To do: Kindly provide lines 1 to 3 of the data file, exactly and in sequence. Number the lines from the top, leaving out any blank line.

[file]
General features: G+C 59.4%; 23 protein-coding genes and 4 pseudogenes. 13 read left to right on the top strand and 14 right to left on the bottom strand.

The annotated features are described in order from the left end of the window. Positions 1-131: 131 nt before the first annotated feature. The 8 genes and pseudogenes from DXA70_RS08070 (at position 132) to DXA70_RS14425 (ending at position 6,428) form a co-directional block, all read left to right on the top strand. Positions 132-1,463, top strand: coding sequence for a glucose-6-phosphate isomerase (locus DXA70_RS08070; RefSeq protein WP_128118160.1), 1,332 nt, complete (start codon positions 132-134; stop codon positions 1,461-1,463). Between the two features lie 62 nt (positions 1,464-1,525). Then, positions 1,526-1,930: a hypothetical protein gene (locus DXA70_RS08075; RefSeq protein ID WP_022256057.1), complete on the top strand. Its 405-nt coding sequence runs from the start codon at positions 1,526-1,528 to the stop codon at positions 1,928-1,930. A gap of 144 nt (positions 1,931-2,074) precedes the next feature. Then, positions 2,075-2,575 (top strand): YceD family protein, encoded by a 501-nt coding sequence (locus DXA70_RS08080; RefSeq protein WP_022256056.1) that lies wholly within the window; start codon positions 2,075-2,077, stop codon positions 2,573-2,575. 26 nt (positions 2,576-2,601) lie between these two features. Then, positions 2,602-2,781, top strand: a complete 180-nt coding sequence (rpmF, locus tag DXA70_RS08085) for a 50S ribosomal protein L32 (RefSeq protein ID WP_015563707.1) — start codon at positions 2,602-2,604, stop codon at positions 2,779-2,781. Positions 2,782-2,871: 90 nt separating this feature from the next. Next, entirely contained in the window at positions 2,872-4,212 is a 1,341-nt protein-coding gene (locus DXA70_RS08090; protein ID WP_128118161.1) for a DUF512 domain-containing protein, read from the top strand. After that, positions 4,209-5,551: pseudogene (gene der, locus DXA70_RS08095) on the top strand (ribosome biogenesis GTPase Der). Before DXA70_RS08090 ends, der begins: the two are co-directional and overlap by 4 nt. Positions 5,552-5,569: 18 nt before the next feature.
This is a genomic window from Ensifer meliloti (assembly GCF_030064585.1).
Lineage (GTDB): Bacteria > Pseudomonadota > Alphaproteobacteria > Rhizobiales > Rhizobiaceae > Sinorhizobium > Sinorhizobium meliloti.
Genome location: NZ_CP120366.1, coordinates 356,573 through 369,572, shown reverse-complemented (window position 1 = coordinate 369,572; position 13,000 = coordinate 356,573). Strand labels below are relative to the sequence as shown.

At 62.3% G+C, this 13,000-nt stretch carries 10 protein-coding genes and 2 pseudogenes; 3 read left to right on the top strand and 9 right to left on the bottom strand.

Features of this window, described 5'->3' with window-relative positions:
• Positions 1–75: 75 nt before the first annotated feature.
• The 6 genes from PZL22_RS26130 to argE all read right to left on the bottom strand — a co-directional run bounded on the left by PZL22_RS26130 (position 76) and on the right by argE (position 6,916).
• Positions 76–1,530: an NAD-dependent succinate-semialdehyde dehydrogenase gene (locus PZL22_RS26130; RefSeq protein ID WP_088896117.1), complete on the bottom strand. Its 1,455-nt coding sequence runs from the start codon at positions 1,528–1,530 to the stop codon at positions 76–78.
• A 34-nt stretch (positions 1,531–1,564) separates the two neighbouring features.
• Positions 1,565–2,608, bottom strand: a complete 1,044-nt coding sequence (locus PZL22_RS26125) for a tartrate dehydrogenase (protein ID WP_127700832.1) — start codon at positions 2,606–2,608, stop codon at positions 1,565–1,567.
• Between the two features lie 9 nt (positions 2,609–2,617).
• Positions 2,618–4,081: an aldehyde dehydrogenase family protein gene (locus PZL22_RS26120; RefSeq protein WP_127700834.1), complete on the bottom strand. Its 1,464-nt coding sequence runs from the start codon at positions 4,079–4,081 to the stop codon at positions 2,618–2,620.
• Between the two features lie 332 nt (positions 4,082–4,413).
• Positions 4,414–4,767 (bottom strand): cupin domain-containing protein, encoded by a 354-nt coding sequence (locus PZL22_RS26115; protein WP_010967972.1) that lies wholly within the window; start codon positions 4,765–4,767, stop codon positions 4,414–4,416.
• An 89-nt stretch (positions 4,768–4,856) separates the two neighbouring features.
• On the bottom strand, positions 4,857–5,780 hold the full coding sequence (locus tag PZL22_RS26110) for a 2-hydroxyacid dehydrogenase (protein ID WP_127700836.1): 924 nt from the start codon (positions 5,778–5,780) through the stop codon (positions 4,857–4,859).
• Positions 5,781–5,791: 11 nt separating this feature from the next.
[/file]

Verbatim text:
General features: G+C 59.4%; 23 protein-coding genes and 4 pseudogenes. 13 read left to right on the top strand and 14 right to left on the bottom strand.

The annotated features are described in order from the left end of the window. Positions 1-131: 131 nt before the first annotated feature. The 8 genes and pseudogenes from DXA70_RS08070 (at position 132) to DXA70_RS14425 (ending at position 6,428) form a co-directional block, all read left to right on the top strand. Positions 132-1,463, top strand: coding sequence for a glucose-6-phosphate isomerase (locus DXA70_RS08070; RefSeq protein WP_128118160.1), 1,332 nt, complete (start codon positions 132-134; stop codon positions 1,461-1,463). Between the two features lie 62 nt (positions 1,464-1,525). Then, positions 1,526-1,930: a hypothetical protein gene (locus DXA70_RS08075; RefSeq protein ID WP_022256057.1), complete on the top strand. Its 405-nt coding sequence runs from the start codon at positions 1,526-1,528 to the stop codon at positions 1,928-1,930. A gap of 144 nt (positions 1,931-2,074) precedes the next feature. Then, positions 2,075-2,575 (top strand): YceD family protein, encoded by a 501-nt coding sequence (locus DXA70_RS08080; RefSeq protein WP_022256056.1) that lies wholly within the window; start codon positions 2,075-2,077, stop codon positions 2,573-2,575. 26 nt (positions 2,576-2,601) lie between these two features. Then, positions 2,602-2,781, top strand: a complete 180-nt coding sequence (rpmF, locus tag DXA70_RS08085) for a 50S ribosomal protein L32 (RefSeq protein ID WP_015563707.1) — start codon at positions 2,602-2,604, stop codon at positions 2,779-2,781. Positions 2,782-2,871: 90 nt separating this feature from the next. Next, entirely contained in the window at positions 2,872-4,212 is a 1,341-nt protein-coding gene (locus DXA70_RS08090; protein ID WP_128118161.1) for a DUF512 domain-containing protein, read from the top strand. After that, positions 4,209-5,551: pseudogene (gene der, locus DXA70_RS08095) on the top strand (ribosome biogenesis GTPase Der). Before DXA70_RS08090 ends, der begins: the two are co-directional and overlap by 4 nt. Positions 5,552-5,569: 18 nt before the next feature.
This is a genomic window from Ensifer meliloti (assembly GCF_030064585.1).